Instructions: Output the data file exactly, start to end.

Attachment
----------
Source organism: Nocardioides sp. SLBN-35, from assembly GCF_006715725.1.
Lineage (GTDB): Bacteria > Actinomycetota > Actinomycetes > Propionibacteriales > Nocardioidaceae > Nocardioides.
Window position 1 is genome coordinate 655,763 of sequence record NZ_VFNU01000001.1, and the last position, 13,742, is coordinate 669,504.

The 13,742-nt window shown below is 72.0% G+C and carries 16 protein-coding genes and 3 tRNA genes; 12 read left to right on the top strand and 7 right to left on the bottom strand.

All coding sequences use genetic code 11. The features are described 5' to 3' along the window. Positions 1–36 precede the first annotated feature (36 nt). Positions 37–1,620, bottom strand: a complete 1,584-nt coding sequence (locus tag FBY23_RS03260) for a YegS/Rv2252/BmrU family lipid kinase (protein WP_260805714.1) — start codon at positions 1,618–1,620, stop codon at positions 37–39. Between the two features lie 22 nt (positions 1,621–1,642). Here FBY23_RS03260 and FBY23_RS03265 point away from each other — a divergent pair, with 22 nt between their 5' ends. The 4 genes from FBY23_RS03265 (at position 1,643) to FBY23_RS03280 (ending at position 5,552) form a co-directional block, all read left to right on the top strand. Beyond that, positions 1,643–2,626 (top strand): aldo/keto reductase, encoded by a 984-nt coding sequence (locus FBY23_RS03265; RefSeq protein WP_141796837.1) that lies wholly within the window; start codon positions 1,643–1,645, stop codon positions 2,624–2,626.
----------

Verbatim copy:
Source organism: Nocardioides sp. SLBN-35, from assembly GCF_006715725.1.
Lineage (GTDB): Bacteria > Actinomycetota > Actinomycetes > Propionibacteriales > Nocardioidaceae > Nocardioides.
Window position 1 is genome coordinate 655,763 of sequence record NZ_VFNU01000001.1, and the last position, 13,742, is coordinate 669,504.

The 13,742-nt window shown below is 72.0% G+C and carries 16 protein-coding genes and 3 tRNA genes; 12 read left to right on the top strand and 7 right to left on the bottom strand.

All coding sequences use genetic code 11. The features are described 5' to 3' along the window. Positions 1–36 precede the first annotated feature (36 nt). Positions 37–1,620, bottom strand: a complete 1,584-nt coding sequence (locus tag FBY23_RS03260) for a YegS/Rv2252/BmrU family lipid kinase (protein WP_260805714.1) — start codon at positions 1,618–1,620, stop codon at positions 37–39. Between the two features lie 22 nt (positions 1,621–1,642). Here FBY23_RS03260 and FBY23_RS03265 point away from each other — a divergent pair, with 22 nt between their 5' ends. The 4 genes from FBY23_RS03265 (at position 1,643) to FBY23_RS03280 (ending at position 5,552) form a co-directional block, all read left to right on the top strand. Beyond that, positions 1,643–2,626 (top strand): aldo/keto reductase, encoded by a 984-nt coding sequence (locus FBY23_RS03265; RefSeq protein WP_141796837.1) that lies wholly within the window; start codon positions 1,643–1,645, stop codon positions 2,624–2,626.